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Review: 1/1: Quarterly Journal of the Just Intonation Network

Review: 1/1: Quarterly Journal of the Just Intonation Network

Reviewed by Edward L. Kottick

Originally published in American Lutherie #3, 1985 and Big Red Book of American Lutherie Volume One, 2000

1/1: Quarterly Journal of the Just Intonation Network
Vol. 1, No. 1, Winter 1985
School of Music, The University of Iowa

1/1 is a new journal that is attempting to supply a support system for composers, performers, and instrument builders who are exploring the resources of Just Intonation. It is well written and nicely produced, and considering the subject matter, remarkably free of jargon.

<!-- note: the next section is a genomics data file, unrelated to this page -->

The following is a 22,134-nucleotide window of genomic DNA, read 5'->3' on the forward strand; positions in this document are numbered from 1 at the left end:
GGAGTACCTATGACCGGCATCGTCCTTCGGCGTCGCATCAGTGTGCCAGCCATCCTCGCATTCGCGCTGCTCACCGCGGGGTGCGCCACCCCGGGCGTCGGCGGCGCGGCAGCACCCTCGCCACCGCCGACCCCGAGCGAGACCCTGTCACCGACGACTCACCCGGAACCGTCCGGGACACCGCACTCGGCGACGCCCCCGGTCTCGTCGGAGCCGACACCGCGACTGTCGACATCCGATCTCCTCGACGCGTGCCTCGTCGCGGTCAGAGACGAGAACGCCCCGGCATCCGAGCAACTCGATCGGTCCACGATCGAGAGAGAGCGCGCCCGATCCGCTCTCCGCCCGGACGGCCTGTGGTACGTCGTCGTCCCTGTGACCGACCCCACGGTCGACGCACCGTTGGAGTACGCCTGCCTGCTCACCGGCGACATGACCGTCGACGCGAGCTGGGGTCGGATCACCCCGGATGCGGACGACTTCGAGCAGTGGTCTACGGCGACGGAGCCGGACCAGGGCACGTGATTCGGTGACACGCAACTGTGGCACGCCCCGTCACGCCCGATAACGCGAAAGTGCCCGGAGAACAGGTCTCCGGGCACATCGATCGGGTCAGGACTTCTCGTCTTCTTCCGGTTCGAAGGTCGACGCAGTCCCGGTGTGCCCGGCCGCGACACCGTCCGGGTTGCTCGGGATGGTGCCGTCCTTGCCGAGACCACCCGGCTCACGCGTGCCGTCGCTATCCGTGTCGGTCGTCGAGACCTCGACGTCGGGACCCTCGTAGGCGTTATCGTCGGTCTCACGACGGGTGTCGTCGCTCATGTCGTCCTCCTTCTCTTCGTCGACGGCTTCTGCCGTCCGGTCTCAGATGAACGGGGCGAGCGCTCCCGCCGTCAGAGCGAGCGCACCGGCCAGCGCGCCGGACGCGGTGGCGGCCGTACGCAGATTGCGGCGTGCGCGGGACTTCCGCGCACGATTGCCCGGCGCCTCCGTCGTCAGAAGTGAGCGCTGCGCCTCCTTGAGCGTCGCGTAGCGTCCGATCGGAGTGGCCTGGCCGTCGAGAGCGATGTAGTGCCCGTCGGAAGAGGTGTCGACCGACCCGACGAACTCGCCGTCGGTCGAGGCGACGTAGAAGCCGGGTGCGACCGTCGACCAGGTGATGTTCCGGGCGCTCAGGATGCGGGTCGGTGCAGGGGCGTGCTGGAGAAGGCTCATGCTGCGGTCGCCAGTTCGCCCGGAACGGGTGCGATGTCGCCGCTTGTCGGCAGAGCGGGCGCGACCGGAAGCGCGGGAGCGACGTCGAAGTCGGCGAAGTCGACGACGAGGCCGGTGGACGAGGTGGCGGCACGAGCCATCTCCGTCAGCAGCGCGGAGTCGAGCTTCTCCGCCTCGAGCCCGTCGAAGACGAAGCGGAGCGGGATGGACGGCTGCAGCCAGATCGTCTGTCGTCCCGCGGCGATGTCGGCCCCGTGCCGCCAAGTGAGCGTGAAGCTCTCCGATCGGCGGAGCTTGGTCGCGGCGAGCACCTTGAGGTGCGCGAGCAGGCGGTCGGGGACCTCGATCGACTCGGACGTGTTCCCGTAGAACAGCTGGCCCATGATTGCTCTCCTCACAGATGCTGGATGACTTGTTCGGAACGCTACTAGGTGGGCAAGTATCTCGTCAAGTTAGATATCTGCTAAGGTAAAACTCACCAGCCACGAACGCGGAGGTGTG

Just Intonation (the two words are always capitalized) is precisely defined by Editor-in-Chief David B. Doty, in his editorial, as “any system of tuning in which all of the intervals may be represented by ratios of whole numbers, with a strongly implied preference for simple ratios” (hence the 1/1 title of the journal). So far so good — simple ratios produce pure, i.e., beatless, intervals; but in the next sentence Doty declares that in a musical context such intervals are always recognized as consonant. Although he states that “this fact has been known since the third millennium B.C.,” he does not explain that he is referring to consonance in the physical sense, rather than in the musically-meaningful, perceptual or harmonic sense. In the first, consonance is defined in terms of the purity of the interval; but in the second, consonance is defined in terms of its relationship with dissonance. A tonic chord is a consonance, no matter how it is tuned, or even if it is out of tune. On the other hand, a dominant 7th chord is a dissonance, even if all its intervals are pure.

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